By Dennis Abrams | @DennisAbrams2
Writing for the British Council, Emma Shercliff, Director of Cassava Republic Press in the UK, looked at the changing face of Nigerian literature, both in its writing and publishing. It’s a terrifically interesting and optimistic piece, well worth reading. Some highlights follow.
On Nigerian publishers and new writers:
“Nigerian literary greats Amos Tutuola and Chinua Achebe were first published by UK publishing houses, Faber and Heinemann, in 1952 and 1958 respectively. This was the beginning of a long tradition of novels written by African authors being published in the West before being imported back to the author’s country of origin. The celebrated Heinemann African Writers Series, established in London in 1962, had an enormous influence on the (predominantly male-authored) African literary canon, publishing over 350 titles between 1962 and 2000. Popular novels, such as those published as part of Macmillan’s Pacesetters series, were widely distributed and read throughout Africa in the 1980s and 1990s, although they were actually conceived, edited and illustrated in the UK. It has only been in the last decade that a new generation of publishing houses such as Kachifo, Cassava Republic, and Parresia Publishers–have started publishing contemporary fiction in Nigeria. This is providing an outlet for a new generation of writers in a literary landscape still dominated by large educational publishing houses.”
On authentic African voices:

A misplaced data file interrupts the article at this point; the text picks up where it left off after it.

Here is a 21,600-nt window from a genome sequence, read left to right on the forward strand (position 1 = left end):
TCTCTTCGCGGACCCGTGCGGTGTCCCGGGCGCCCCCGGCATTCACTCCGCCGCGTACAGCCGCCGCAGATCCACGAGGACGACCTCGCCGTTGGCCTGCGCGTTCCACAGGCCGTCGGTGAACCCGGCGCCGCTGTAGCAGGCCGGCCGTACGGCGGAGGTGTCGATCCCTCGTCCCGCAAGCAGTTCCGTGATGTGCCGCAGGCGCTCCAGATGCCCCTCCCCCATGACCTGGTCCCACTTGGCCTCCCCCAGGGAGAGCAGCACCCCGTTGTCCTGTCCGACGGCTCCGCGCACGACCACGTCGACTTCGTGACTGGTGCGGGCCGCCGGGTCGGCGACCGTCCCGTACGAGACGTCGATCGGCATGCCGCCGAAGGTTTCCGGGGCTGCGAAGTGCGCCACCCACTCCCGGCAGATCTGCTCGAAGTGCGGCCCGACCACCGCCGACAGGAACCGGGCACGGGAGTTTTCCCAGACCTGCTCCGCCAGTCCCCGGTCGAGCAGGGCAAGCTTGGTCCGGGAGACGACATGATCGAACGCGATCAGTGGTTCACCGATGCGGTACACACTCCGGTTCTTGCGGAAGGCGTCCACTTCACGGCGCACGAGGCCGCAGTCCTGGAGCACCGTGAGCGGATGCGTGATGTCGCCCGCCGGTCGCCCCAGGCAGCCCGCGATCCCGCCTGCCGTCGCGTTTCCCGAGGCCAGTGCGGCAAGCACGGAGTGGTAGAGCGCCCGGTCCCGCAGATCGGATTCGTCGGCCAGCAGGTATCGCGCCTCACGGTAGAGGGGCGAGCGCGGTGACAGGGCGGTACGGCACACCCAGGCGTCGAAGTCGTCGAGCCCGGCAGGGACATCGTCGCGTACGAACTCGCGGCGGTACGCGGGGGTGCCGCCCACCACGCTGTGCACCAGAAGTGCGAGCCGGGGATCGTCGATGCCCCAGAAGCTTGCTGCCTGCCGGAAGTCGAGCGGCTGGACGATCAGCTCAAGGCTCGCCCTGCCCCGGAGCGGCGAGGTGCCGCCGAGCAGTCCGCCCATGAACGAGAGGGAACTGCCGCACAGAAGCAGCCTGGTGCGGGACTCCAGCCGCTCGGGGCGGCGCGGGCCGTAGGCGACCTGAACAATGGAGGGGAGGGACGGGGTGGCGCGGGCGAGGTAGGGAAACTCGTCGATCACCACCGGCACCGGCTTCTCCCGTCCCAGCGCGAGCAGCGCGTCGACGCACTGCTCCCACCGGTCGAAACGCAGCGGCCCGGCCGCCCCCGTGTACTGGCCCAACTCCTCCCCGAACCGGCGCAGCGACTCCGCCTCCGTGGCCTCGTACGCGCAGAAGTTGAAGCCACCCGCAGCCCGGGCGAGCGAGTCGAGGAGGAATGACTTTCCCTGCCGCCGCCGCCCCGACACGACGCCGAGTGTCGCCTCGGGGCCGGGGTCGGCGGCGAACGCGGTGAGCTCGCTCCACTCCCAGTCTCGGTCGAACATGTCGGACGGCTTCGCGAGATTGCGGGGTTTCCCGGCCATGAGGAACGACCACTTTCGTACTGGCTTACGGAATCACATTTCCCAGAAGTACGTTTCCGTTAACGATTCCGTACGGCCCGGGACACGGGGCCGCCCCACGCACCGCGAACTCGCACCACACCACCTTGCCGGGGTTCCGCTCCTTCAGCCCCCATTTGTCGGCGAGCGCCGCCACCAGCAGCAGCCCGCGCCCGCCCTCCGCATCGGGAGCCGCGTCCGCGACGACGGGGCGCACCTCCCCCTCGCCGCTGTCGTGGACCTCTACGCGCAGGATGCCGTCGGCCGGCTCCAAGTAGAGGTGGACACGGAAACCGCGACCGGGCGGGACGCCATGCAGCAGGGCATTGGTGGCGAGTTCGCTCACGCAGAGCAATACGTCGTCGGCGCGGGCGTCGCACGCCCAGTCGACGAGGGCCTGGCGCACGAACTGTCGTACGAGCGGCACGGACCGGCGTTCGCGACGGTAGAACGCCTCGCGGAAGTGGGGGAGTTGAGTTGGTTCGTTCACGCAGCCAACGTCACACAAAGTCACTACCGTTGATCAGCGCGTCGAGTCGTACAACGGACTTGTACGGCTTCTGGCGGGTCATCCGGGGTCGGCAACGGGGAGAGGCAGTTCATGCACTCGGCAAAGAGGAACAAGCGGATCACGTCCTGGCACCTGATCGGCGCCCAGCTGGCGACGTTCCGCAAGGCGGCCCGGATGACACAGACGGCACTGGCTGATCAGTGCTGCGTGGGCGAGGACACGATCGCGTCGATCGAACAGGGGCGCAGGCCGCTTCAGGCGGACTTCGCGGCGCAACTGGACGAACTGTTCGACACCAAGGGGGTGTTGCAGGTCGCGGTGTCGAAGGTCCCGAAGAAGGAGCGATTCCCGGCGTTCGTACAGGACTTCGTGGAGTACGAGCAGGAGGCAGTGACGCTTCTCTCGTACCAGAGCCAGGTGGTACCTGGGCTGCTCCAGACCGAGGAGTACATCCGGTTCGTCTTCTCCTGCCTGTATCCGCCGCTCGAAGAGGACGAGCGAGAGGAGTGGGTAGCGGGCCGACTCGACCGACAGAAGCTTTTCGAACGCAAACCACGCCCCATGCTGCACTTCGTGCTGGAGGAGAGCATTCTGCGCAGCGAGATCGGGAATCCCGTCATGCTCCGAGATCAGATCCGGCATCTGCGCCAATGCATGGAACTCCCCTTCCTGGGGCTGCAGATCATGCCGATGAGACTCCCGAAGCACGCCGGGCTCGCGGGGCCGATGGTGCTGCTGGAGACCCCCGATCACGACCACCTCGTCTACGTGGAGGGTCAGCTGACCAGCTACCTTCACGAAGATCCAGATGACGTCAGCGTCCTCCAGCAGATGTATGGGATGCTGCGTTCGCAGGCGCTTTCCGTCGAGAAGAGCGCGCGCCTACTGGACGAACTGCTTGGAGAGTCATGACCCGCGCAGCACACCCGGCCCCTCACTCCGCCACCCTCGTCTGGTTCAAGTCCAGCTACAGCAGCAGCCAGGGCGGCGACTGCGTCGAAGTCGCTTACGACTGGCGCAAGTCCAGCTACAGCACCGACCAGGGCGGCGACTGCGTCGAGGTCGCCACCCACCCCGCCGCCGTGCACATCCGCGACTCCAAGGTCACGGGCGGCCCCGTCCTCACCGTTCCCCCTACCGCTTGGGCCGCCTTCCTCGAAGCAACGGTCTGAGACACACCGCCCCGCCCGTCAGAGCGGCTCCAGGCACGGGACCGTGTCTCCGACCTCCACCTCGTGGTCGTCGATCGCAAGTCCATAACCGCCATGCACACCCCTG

“Rather than feeling the need to explain or mediate writing for the West, African publishers are seeking to reflect the authentic voice of the continent. Abubakar Adam Ibrahim’s debut novel Season of Crimson Blossoms is peppered with Hausa; Eghosa Imasuen’s Fine Boys has smatterings of pidgin throughout. Working with a publisher based in the country allows for a greater level of cultural understanding that is often much harder to achieve with an overseas publishing house. Author Elnathan John gives the example of working with an American editor who asked him what a ‘go-slow’ was. Every Nigerian knows the answer: it means a hold-up or traffic jam. He says, “I use ‘go-slow’ as an English word. Without apologies.
“Lagos-based publisher and author Eghosa Imasuen objects to the way in which Nigerian English has been represented on the page in the past. As he explains in the documentary, the italicisation of words can be quite political: ‘egusi’ would be italicised, but not the French word ‘escargot.’ He also objects to how things are explained unnecessarily for international audiences. For example, if you write, ‘He dipped his hand into the eba,’ a phrase will follow to explain that eba is ‘that yellow globular mashed potato clone made from Cassava chippings.’ When he talks about this, his frustration is evident: ‘You’re like ‘Arrghhh, don’t explain it, they can Google it!'”